News tagged: Rogers Hi-Speed
Rogers Communications has had quite a 2013. From ruining the credit score of a man that never had Rogers TV or Internet service
to having another one of their large-scale outages
, Rogers was apparently hoping to end 2013 with a bang. It did just that last Tuesday.
Rogers Communications announced a blockbuster deal for 12-years and $5.2 billion with the NHL that will give Rogers the multi-platform rights to all NHL games broadcast nationally in Canada. Rogers will pay an upfront fee of $150-million to the NHL plus annual rights fees starting at about $300-million and growing to about $500-million by the end of the contract, part of which it will recoup through sub-licensing deals.
If approved by the NHL Board of Governors next month
, the agreement will give Rogers national rights to TV broadcasts and TV Everywhere streaming (including out of home) for all regular-season and playoff games as well as the Stanley Cup Final and special events. It will have sponsorship rights to the NHL Shield logo, and will handle Canadian ad sales for NHL.com.
Regulations dictate that Rogers can’t withhold its hockey content from rival television distributors nor can it stockpile Web or mobile programming.
Rogers has been hounding Ontario resident Dave Johnson for three years about unpaid bills, resulting in credit collection agencies pursuing him and a ruined credit rating. The problem? Johnson has never had Rogers cable service. According to the CBC
, Dave Johnson was hounded by debt collectors even after making it clear to them he never had service with Rogers, the news outlet illustrating numerous similar problems with Rogers and their debt collectors. Rogers admits to the CBC they were pursuing the wrong Dave Johnson, but insists that "generally the system works" while foisting any blame on the shoulders of debt collection agencies.
Canadian lawmakers say they're working on new rules
that would require Canadian cable operators to offer a la carte content to consumers. "We don't think it's right for Canadians to have to pay for bundled television channels that they don't watch," said Canadian Industry Minister James Moore. "We want to unbundle television channels and allow Canadians to pick and pay the specific television channels that they want." There's a majority interest in more flexible channel options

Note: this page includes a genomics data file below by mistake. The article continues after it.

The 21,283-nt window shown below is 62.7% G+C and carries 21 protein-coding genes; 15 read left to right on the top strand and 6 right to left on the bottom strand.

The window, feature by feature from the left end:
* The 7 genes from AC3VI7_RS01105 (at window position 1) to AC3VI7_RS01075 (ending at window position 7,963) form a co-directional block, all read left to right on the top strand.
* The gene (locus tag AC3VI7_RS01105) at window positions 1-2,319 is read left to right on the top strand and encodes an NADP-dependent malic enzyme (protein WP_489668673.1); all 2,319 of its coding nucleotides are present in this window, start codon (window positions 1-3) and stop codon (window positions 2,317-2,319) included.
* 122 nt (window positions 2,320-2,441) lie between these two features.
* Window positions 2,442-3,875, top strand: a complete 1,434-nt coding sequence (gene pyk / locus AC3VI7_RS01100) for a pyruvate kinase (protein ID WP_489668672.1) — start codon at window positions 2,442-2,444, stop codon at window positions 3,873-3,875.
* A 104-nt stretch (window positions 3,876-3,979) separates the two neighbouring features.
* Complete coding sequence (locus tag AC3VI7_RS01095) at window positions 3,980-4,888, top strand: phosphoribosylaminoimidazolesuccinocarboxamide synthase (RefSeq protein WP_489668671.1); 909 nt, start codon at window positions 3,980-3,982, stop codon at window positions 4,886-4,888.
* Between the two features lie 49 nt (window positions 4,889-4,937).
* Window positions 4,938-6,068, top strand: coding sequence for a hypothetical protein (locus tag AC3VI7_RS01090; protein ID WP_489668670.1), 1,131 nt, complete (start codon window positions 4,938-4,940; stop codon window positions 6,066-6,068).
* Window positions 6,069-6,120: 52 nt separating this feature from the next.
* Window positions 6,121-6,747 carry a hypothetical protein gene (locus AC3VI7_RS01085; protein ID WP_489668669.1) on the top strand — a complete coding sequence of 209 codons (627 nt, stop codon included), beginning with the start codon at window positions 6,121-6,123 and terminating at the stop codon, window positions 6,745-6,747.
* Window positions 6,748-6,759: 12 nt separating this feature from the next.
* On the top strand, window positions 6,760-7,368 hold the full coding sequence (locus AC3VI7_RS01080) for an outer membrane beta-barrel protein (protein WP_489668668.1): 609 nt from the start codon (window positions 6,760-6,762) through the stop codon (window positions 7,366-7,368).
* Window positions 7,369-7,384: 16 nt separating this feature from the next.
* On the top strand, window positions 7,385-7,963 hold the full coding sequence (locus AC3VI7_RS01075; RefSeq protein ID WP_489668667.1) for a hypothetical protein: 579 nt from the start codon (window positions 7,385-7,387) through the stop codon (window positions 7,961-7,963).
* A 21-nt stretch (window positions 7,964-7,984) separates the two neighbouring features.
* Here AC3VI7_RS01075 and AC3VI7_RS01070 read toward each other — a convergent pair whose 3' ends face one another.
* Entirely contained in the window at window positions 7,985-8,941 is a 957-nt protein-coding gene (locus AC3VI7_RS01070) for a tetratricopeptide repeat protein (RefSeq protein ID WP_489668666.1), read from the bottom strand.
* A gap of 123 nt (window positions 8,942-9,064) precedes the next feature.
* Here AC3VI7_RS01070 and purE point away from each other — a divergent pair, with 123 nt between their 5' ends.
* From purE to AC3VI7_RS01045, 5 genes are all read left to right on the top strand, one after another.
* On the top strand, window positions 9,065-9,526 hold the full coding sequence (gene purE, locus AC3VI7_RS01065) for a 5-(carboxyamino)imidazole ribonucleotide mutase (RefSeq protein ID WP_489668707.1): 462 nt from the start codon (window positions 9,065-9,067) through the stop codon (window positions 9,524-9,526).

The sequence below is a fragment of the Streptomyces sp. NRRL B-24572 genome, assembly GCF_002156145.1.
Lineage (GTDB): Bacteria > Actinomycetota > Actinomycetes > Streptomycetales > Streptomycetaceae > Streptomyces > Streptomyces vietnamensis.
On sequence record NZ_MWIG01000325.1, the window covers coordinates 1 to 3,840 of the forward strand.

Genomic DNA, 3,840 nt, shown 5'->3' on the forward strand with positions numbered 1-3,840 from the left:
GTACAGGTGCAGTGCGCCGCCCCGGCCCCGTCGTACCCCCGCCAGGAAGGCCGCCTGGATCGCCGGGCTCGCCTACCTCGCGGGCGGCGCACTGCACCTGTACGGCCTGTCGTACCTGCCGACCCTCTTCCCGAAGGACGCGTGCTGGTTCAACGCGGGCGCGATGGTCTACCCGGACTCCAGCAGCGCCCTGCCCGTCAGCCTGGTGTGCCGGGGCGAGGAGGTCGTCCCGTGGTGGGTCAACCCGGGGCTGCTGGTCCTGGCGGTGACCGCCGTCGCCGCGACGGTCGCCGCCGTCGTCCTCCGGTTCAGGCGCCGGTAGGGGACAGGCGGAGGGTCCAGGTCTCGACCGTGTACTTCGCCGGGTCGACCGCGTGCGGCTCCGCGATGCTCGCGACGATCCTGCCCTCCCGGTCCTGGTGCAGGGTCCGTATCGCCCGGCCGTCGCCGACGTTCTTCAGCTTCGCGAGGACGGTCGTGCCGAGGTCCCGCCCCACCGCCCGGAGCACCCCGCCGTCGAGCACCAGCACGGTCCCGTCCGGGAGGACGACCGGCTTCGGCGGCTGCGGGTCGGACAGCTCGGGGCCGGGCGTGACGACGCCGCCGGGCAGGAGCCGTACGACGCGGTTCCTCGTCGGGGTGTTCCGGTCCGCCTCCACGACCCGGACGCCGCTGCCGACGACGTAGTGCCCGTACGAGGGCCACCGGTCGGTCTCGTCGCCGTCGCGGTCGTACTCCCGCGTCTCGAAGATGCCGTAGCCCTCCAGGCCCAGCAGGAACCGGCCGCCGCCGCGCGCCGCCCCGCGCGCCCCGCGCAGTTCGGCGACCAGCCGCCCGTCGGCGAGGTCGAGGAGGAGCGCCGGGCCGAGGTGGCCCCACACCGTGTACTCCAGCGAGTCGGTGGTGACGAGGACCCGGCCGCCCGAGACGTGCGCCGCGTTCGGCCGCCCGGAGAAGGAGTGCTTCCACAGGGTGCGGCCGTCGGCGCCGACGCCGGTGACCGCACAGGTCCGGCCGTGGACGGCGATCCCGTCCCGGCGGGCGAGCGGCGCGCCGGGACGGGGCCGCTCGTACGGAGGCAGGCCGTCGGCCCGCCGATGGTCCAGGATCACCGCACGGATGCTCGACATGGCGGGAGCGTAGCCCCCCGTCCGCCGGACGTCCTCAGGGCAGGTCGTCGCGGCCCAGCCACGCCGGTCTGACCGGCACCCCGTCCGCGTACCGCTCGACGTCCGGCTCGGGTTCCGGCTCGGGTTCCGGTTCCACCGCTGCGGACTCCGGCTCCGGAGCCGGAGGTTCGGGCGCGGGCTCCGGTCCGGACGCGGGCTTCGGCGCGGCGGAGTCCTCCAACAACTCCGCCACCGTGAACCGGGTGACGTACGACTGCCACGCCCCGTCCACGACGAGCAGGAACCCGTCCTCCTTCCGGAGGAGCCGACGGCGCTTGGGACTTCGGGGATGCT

here in the States, but usually only fleeting lip service by cable operators when it comes to providing them -- a la carte or otherwise.
Last month independent Canadian ISP TekSavvy all-but accused Rogers Communications of intentionally bumbling customer install and repair orders
, creating a massive backlog of issues in order to help drive their competitors out of business. When I spoke to Rogers the company denied blame
, instead blaming TekSavvy for missing necessary support forecasts and somehow "overwhelming" Rogers third party support resources.
As I noted last week
, indie Canadian ISP TekSavvy has been struggling with prolonged disconnections for many of their users, something the company says is because of changes at Canadian incumbent Rogers. To hear TekSavvy tell it, the company suddenly and inexplicably found their install and repair trouble tickets being ignored by Rogers; months of this contributing to a backlog of support issues that have caused massive headaches for the company and customers alike.
Indie Canadian ISP TekSavvy
isn't having a very good summer, and it appears Canadian incumbent Rogers is to thank for much of it. You'll probably recall that over the last few years independent Canadian ISP has built quite a name for itself for being a more consumer-friendly sort of ISP.
If you've watched any of them do business for more than a few minutes, it has been amusing to watch Canadian incumbents Bell, Telus and Rogers kick, scream and cry about Verizon's possible entry into the Canadian market
. Their Fair for Canada
TV and radio campaign has employees reading scripted statements proclaiming that Verizon will steal Canadian jobs and generally make Canadian wireless service (already some of the most expensive anywhere) worse.
Canadian incumbents Telus, Bell and Rogers have recently fired up attack campaigns
attempting to keep Verizon Wireless from entering their market. The campaign
uses incumbent employees reading from scripts to insist that Canadian telcos simply want a "level playing field" and that Verizon will kill jobs.
As we've noted repeatedly, ISPs are so hungry to cash in on caps and overages, they're rushing toward implementing meters without making sure they work. Canadian cable operator Cogeco has been the absolute worst on this front, implementing metered usage charges back in 2009 -- and four years later still often struggling to measure usage correctly. story continues..